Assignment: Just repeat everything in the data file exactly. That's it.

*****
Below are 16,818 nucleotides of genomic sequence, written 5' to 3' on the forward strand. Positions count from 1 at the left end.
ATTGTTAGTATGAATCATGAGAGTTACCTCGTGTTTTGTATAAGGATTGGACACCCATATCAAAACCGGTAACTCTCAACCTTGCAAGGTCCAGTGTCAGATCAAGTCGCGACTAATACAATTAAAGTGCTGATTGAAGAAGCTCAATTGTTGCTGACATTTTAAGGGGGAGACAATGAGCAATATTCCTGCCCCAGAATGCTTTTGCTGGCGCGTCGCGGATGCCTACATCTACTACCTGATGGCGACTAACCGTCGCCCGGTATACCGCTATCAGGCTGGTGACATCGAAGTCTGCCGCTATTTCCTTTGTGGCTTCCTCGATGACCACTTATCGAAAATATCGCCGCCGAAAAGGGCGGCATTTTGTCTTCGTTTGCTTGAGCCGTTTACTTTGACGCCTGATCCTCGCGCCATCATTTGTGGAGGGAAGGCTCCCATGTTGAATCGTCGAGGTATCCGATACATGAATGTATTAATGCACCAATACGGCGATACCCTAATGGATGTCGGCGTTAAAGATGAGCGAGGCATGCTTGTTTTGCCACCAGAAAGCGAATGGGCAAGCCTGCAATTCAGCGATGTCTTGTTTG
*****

Below are 16,818 nucleotides of genomic sequence, written 5' to 3' on the forward strand. Positions count from 1 at the left end.
ATTGTTAGTATGAATCATGAGAGTTACCTCGTGTTTTGTATAAGGATTGGACACCCATATCAAAACCGGTAACTCTCAACCTTGCAAGGTCCAGTGTCAGATCAAGTCGCGACTAATACAATTAAAGTGCTGATTGAAGAAGCTCAATTGTTGCTGACATTTTAAGGGGGAGACAATGAGCAATATTCCTGCCCCAGAATGCTTTTGCTGGCGCGTCGCGGATGCCTACATCTACTACCTGATGGCGACTAACCGTCGCCCGGTATACCGCTATCAGGCTGGTGACATCGAAGTCTGCCGCTATTTCCTTTGTGGCTTCCTCGATGACCACTTATCGAAAATATCGCCGCCGAAAAGGGCGGCATTTTGTCTTCGTTTGCTTGAGCCGTTTACTTTGACGCCTGATCCTCGCGCCATCATTTGTGGAGGGAAGGCTCCCATGTTGAATCGTCGAGGTATCCGATACATGAATGTATTAATGCACCAATACGGCGATACCCTAATGGATGTCGGCGTTAAAGATGAGCGAGGCATGCTTGTTTTGCCACCAGAAAGCGAATGGGCAAGCCTGCAATTCAGCGATGTCTTGTTTG